The Unfair Advantage of Being Young And Dangerous

Last Wednesday, I met with a very ambitious young man who just got accepted to a top tier college. As of this moment, he is exploring how to make the best use of the next four years in school and prep him for a successful career.

My advice to him was, “Relax, have a great time and listen to your heart while coming up with a living plan of action”. Overall, no one except himself can tell him what to do and what not.

Being moved by his humbleness and sincerity, I did share with him my honest opinion as if I were in his position and what I had done when I was at his age.

Let’s share the highlights here.

First and foremost, we need to understand the fact that as we get older, the less risk we should take. This not only applies to our own financial planning, but to our life in general.

So, while we are still in early stage of life (anywhere from middle school to college), we should be testing out as much ideas as our heart’s desire, particularly those that are closely related to the experience around us.

I am not saying we should all follow the footsteps of Google or Facebook and expect to found a mega billion dollar company as soon as we drop out of school. What I mean is that by going through this early stage entrepreneurial exercise, it can help us to know ourselves a lot better and guide us in course selection as we work toward our educational goal.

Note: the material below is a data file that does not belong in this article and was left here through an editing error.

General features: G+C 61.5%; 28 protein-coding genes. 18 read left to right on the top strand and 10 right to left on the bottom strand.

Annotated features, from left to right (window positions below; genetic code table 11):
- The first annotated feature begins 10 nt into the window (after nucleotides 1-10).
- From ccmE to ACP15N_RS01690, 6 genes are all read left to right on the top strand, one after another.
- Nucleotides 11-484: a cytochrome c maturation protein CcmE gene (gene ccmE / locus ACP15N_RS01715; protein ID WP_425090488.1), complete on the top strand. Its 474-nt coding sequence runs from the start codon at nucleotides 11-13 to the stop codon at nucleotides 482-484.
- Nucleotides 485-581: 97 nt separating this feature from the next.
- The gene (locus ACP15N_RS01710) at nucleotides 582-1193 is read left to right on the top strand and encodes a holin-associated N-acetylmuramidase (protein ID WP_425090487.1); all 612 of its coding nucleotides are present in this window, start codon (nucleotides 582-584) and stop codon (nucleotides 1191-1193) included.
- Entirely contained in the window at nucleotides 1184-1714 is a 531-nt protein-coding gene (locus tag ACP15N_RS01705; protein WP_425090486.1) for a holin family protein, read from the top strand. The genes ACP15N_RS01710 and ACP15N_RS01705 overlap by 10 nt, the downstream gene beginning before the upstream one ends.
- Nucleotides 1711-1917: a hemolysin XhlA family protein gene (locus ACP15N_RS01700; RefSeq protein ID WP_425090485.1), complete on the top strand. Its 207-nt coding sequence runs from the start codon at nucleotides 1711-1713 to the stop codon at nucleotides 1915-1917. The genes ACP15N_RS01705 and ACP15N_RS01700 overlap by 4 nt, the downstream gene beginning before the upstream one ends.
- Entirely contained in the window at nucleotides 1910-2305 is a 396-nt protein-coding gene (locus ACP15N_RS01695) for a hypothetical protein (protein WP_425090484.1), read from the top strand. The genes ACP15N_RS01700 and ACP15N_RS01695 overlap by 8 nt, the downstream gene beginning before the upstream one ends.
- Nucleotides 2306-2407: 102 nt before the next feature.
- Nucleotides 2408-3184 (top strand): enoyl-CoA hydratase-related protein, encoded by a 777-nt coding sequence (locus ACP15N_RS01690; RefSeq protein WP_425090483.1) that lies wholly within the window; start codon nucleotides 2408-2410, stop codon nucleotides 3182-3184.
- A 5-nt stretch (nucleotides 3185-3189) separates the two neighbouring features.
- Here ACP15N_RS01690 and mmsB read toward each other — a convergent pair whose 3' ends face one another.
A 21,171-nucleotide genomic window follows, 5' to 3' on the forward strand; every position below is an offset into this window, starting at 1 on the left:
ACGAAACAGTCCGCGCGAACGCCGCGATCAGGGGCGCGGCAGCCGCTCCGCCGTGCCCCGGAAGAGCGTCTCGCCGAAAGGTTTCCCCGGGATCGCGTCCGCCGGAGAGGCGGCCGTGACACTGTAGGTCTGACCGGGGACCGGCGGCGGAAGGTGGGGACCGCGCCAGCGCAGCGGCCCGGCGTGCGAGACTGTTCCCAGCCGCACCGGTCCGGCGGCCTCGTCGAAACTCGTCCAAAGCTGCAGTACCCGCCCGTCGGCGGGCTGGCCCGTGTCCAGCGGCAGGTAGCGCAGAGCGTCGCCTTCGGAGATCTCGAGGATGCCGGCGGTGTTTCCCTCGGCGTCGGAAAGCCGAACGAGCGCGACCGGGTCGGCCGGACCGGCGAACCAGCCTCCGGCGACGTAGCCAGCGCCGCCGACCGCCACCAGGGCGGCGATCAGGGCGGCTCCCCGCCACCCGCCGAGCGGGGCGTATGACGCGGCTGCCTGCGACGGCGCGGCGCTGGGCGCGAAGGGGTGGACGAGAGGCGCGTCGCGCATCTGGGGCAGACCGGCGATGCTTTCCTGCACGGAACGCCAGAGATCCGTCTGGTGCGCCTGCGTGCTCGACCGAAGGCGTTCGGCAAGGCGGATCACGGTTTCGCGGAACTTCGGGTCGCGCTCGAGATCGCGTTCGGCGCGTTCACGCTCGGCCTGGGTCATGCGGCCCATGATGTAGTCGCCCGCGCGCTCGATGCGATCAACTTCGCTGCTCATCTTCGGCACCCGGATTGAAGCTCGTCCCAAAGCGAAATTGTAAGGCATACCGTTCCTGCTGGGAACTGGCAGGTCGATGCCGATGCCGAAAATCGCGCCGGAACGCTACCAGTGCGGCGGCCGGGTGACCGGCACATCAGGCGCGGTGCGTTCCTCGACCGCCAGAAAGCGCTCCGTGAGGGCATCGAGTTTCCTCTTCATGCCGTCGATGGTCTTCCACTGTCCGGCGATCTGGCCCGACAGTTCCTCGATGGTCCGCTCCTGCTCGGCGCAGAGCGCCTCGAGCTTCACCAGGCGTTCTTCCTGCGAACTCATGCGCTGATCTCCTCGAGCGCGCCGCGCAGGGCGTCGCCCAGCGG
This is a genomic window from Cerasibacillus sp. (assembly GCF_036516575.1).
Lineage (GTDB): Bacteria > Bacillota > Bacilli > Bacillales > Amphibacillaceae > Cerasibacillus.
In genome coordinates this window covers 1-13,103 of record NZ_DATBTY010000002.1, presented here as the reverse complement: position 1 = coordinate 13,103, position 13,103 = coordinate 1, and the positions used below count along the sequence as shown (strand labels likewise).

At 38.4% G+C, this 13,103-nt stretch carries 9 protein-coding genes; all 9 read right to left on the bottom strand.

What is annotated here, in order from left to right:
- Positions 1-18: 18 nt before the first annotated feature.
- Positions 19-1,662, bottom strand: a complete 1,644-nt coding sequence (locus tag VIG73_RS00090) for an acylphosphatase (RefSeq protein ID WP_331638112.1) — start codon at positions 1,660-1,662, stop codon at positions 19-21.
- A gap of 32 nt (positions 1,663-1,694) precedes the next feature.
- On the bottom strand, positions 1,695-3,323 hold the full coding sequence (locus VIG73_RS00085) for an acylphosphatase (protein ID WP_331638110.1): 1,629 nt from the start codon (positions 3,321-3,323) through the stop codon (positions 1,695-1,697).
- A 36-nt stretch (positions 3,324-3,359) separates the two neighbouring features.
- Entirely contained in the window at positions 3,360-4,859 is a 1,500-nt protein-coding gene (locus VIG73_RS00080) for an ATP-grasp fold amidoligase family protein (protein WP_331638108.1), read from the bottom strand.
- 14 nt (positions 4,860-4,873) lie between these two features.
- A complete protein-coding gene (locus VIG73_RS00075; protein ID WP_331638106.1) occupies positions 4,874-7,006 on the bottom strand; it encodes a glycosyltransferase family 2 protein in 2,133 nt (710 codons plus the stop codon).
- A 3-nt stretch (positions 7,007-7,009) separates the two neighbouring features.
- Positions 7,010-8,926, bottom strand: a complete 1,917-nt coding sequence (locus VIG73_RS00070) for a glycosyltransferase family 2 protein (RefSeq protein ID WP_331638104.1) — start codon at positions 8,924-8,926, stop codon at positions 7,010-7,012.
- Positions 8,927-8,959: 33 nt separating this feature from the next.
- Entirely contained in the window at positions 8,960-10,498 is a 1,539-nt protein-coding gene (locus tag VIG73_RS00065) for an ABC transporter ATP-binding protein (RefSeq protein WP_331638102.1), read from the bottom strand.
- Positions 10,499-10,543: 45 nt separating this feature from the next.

Okay, say we start testing our crazy ideas from junior high. By the time we are at our junior year of college, we probably have figured out if we have yet the right ingredient to create a business that can stand a chance in the ruthless business world.

Let’s say none of our prior ideas work, while continuing our idea testing exercise in the junior and senior year, it’s the time to seriously focus on finding ourselves a real job and leverage our prior entrepreneurial experience as an edge over other candidates to lock in that real job.

So what is that very real job we are talking about?

Ideally, we want to work for a young startup in an up-and-coming space that is recently founded by a successful serial entrepreneur or funded by a premium venture capitalist (such as joining Nest labs in 2011, Uber or Airbnb in 2010, Twitter in 2007, Facebook back in 2004, or Google back in 2000). This is usually the first choice that top graduates would choose over the traditional route of working for Goldman Sachs or McKinsey.

In the event where we miss out on those job opportunities mentioned above, as a safety net, we should also apply for the fortune 500 companies in the space we have strong passion and interest in. By joining such a big firm, we should aggressively make good use of the abundant company resources to polish our skills and diligently get to know the market super well. In a few short years, we should accumulate enough knowledge and connections to identify a pain in the industry and come up with a killing idea for a viable business.

Let’s learn to use our youth as the unfair advantage and get a head start in life. May this particular wisdom serve as some food for thought to the readers who found themselves or their friends/family in a similar situation.


You may also be interested in the following:

  1. Entrepreneur Corner
  2. From Survival to Prosperity